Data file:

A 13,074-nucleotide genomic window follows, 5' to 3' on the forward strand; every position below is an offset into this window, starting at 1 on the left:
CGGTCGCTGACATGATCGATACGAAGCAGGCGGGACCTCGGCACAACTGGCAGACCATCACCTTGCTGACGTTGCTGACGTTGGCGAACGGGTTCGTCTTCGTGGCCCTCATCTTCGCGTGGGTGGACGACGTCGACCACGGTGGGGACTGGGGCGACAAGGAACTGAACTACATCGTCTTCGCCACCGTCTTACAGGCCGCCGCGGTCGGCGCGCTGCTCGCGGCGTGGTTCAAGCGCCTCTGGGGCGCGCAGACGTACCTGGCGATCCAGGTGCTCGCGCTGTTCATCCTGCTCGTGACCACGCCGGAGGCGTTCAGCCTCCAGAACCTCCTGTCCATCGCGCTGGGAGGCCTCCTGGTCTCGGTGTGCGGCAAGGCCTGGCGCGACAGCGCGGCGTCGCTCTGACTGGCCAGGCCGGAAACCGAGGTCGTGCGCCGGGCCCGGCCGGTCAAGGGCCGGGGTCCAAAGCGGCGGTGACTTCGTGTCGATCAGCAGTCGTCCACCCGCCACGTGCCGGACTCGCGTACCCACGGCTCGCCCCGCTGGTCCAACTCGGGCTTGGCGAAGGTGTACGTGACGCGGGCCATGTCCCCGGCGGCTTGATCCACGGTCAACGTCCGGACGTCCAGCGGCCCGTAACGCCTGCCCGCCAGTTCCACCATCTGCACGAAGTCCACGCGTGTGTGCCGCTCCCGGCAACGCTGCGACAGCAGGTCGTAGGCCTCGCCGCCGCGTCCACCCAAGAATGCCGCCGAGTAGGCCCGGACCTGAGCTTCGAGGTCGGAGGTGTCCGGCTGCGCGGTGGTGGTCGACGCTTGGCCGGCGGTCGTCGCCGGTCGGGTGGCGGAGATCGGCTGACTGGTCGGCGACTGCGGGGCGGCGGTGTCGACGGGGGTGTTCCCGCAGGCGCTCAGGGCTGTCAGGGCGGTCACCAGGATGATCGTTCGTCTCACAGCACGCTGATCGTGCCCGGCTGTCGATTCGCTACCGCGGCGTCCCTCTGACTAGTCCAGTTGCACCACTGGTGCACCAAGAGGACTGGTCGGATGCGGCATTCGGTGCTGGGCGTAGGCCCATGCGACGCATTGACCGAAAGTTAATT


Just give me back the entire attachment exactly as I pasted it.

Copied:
A 13,074-nucleotide genomic window follows, 5' to 3' on the forward strand; every position below is an offset into this window, starting at 1 on the left:
CGGTCGCTGACATGATCGATACGAAGCAGGCGGGACCTCGGCACAACTGGCAGACCATCACCTTGCTGACGTTGCTGACGTTGGCGAACGGGTTCGTCTTCGTGGCCCTCATCTTCGCGTGGGTGGACGACGTCGACCACGGTGGGGACTGGGGCGACAAGGAACTGAACTACATCGTCTTCGCCACCGTCTTACAGGCCGCCGCGGTCGGCGCGCTGCTCGCGGCGTGGTTCAAGCGCCTCTGGGGCGCGCAGACGTACCTGGCGATCCAGGTGCTCGCGCTGTTCATCCTGCTCGTGACCACGCCGGAGGCGTTCAGCCTCCAGAACCTCCTGTCCATCGCGCTGGGAGGCCTCCTGGTCTCGGTGTGCGGCAAGGCCTGGCGCGACAGCGCGGCGTCGCTCTGACTGGCCAGGCCGGAAACCGAGGTCGTGCGCCGGGCCCGGCCGGTCAAGGGCCGGGGTCCAAAGCGGCGGTGACTTCGTGTCGATCAGCAGTCGTCCACCCGCCACGTGCCGGACTCGCGTACCCACGGCTCGCCCCGCTGGTCCAACTCGGGCTTGGCGAAGGTGTACGTGACGCGGGCCATGTCCCCGGCGGCTTGATCCACGGTCAACGTCCGGACGTCCAGCGGCCCGTAACGCCTGCCCGCCAGTTCCACCATCTGCACGAAGTCCACGCGTGTGTGCCGCTCCCGGCAACGCTGCGACAGCAGGTCGTAGGCCTCGCCGCCGCGTCCACCCAAGAATGCCGCCGAGTAGGCCCGGACCTGAGCTTCGAGGTCGGAGGTGTCCGGCTGCGCGGTGGTGGTCGACGCTTGGCCGGCGGTCGTCGCCGGTCGGGTGGCGGAGATCGGCTGACTGGTCGGCGACTGCGGGGCGGCGGTGTCGACGGGGGTGTTCCCGCAGGCGCTCAGGGCTGTCAGGGCGGTCACCAGGATGATCGTTCGTCTCACAGCACGCTGATCGTGCCCGGCTGTCGATTCGCTACCGCGGCGTCCCTCTGACTAGTCCAGTTGCACCACTGGTGCACCAAGAGGACTGGTCGGATGCGGCATTCGGTGCTGGGCGTAGGCCCATGCGACGCATTGACCGAAAGTTAATT